Thursday, December 30, 2010

Hi I'm...

     I've been thinking about “questions”, which is entirely different that answering questions. I answer a million questions everyday but how often do we stop and actually think about the question? To use a metaphor, questions are food. I can either wolf it down and binge on the banquet in front of me or I can enjoy it, cutting small pieces savoring it's subtle flavors and the delicate textures as my tongue moves it over every taste bud in my mouth, letting the sensations become vision as they dance light across the back of my closed eyes.
    Ooh, writing this on an empty stomach was not a good idea.
    One of the questions I've been dining on has been feeding man for centuries. You can't count the tomes that have been written in an attempt to answer it. I keep coming across this query with many of my friends, but I've met older people as well who struggle to come up with a reasonable answer.
    Who am I?
    Philosophy has tried to answer. Most popularly known is Descartes who reasoned, “I think therefore I am.” I don't dismiss the power of the mind, but in this answer I sense a short coming.
    The psychologist Carl Gustav Jung, added, “You are what you do, not what you say you'll do.” My grandparents generation, called the Greatest Generation, believed this. A man worked his land, his job, and was thankful for the toil. And when the sun sets? Who am I when I cease to labor?
     Heritage used to play a major role in identity. An introduction was a name followed by a long list of 'son of's. But what do we do with the broken families of today? The Fatherless? The abandoned and the lost?
     Marketing is more than willing to supply you with an answer, a stylized, modernized, and capitalized answer. You are what you wear. You need this to be. Show who you are with this App.
     All of this adds up to little more than questions. I walk away from each answer feeling hungry, sensing some truth, but the aftertastes of the question lingers on un-matched and un-satisfied.
     I agree with Deitrich Bonhoeffer when he tasted this same question.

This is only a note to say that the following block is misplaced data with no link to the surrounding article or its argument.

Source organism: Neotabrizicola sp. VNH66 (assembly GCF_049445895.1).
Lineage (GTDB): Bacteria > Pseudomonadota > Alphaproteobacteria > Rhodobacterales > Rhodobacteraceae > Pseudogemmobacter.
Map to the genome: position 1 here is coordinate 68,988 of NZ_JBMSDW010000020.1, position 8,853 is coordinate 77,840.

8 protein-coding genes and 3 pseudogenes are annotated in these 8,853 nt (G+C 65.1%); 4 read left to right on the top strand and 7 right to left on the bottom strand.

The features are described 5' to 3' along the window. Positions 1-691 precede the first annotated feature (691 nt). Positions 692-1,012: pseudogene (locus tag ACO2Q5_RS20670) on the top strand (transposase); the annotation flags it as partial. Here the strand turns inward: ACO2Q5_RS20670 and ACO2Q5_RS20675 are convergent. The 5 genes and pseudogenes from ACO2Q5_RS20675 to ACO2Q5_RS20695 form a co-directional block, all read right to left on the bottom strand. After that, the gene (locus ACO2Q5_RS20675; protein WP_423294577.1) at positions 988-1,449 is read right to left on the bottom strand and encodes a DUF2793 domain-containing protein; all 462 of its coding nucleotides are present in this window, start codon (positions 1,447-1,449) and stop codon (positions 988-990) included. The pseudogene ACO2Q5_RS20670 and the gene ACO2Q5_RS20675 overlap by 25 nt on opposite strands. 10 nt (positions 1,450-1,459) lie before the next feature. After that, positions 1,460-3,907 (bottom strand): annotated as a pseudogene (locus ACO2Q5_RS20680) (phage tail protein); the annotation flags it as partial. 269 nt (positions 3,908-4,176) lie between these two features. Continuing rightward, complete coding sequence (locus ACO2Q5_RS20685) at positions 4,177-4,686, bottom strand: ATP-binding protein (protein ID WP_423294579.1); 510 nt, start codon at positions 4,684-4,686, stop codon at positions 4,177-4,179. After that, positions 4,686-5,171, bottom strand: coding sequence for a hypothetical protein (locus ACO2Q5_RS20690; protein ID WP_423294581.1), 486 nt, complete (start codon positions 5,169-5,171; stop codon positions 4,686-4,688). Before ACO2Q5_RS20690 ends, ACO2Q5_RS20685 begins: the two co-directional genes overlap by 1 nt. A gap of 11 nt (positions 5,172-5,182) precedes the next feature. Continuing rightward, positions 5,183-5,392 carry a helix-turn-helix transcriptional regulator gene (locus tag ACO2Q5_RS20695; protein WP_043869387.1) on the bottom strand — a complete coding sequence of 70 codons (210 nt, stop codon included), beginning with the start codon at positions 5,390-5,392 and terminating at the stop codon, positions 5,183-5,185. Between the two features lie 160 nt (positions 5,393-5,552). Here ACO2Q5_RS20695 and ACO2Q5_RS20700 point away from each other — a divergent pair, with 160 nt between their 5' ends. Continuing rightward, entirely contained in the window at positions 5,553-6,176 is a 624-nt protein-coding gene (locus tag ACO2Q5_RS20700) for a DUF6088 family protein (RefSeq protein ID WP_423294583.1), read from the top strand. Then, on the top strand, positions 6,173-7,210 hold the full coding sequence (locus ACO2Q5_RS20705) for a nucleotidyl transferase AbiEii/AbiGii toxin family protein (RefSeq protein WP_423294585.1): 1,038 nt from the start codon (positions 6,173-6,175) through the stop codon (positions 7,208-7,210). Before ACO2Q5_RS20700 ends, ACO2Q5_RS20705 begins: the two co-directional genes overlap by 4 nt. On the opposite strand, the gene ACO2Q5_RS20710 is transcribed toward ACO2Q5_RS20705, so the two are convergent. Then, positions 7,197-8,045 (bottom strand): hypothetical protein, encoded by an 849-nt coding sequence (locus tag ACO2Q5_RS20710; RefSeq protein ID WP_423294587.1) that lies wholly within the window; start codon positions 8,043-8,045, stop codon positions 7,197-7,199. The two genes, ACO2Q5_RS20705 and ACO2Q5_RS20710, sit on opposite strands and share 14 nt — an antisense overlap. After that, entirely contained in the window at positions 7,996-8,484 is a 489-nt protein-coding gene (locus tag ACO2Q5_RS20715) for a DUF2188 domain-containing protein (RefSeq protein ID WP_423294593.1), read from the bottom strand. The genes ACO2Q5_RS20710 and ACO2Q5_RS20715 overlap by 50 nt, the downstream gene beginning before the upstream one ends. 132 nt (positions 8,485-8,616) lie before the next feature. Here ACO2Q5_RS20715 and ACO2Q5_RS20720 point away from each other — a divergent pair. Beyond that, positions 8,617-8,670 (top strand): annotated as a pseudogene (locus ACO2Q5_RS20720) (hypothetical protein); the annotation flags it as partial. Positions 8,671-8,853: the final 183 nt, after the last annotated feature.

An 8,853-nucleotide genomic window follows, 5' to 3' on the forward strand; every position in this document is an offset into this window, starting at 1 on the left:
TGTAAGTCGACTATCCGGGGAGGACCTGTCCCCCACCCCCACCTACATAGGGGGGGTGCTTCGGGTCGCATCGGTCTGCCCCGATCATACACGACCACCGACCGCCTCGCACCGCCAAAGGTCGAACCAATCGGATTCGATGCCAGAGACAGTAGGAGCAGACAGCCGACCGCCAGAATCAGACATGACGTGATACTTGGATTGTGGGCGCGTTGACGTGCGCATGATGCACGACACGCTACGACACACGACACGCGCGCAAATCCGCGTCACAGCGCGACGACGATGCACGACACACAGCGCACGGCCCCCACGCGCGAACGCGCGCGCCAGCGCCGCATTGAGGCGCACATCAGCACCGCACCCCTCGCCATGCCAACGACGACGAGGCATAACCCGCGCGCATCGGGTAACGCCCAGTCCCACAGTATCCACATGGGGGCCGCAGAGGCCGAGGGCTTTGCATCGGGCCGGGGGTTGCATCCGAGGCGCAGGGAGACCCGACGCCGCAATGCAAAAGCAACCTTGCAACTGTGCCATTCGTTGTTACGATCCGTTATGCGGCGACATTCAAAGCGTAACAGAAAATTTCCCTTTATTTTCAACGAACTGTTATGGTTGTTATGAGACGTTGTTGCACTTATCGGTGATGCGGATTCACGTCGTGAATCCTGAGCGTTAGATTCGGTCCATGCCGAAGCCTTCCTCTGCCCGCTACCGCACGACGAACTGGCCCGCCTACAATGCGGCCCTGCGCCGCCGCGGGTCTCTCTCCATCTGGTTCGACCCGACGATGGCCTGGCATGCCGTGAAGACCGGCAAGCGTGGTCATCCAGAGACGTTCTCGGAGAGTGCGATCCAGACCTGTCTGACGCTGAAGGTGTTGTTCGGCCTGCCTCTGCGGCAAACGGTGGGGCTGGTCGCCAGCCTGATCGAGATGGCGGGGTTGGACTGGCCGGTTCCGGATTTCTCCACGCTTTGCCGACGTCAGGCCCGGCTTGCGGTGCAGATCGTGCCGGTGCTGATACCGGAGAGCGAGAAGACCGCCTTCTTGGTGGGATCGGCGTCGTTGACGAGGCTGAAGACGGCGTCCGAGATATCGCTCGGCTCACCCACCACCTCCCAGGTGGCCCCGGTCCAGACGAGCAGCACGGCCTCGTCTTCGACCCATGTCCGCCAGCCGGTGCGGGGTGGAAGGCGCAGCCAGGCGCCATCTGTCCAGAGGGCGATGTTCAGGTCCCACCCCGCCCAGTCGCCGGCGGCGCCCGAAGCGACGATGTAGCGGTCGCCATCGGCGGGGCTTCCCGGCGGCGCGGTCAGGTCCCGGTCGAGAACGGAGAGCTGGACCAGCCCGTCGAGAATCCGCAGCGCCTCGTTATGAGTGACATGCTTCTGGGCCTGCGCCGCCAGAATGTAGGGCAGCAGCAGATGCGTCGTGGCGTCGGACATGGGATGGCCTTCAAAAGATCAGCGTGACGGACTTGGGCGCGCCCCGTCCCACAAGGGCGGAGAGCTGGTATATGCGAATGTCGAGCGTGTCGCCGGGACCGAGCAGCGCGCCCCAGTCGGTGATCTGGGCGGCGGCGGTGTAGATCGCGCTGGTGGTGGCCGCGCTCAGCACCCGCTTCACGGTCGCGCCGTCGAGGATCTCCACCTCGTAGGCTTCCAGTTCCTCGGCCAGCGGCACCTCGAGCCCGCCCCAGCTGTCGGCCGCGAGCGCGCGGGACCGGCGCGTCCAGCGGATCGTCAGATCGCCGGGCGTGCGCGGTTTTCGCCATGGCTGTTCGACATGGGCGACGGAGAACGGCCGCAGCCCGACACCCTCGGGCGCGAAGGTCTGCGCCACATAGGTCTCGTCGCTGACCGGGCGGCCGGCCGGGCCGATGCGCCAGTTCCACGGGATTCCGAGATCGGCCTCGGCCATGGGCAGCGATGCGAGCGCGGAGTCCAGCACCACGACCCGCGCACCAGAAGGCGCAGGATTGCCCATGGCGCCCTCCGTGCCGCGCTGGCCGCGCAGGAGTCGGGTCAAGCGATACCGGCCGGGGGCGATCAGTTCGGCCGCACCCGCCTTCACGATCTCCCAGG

Monday, December 6, 2010

Blogging: File 13

       I've never Blogged.  I've never read blogs.  The whole genre, or fad as some say, was thoughtlessly tossed in to File 13.
       My high school French teacher, Mr. Johnson, used File 13.  He was old school.  Firm discipline and high expectations.  He never settled for less than a student could give and always encouraged them to push beyond what they saw as their limits.  Think Mr. Feeney from Boy Meets World.  Whenever an office Memo about dress-code or a new policy that had nothing to do with education would arrive, Mr. Johnson would hold them up and praise their historical import, their lasting impact on his life, how they would change our lives forever.  There was only one place to preserve such important documentation, File 13.  With great ceremony, he would take the hallowed document tear it into tiny pieces and violently throw it into File 13, the garbage can.
        Blogs belong in File 13.  They're just a waste of other peoples time.  No added value to life.  Most of the ones I've seen are emotional vomit, a fit of ranting in which the author heaves up the thoughts of their mind, like so much bile.
        Or so I thought.  I was recently challenged to start blogging as a means of sharing my discoveries with others, a chance to steer them to content that could affect them for the better.  First I apologize to all of those blogs and bloggers that I carelessly tossed into File 13.  Secondly, I seek to make a amends by creating this blog as a means of pointing people to content such as yours.  So if anyone comes across content that they feel is worthwhile leave a comment and I'll do what I can to connect others to you.

        This blog will exist for 3 purposes:
        #1 - To ask difficult questions and anecdotally share attempts at answering them.
        #2 - To share discoveries related to the technical arts and their impact on individuals.
        #3 - To encourage others to thoughtfully engage media in this new era.

       Hopefully if I am able to stick to these three criteria, it will give you a good reason to read me and save me the fate of File 13.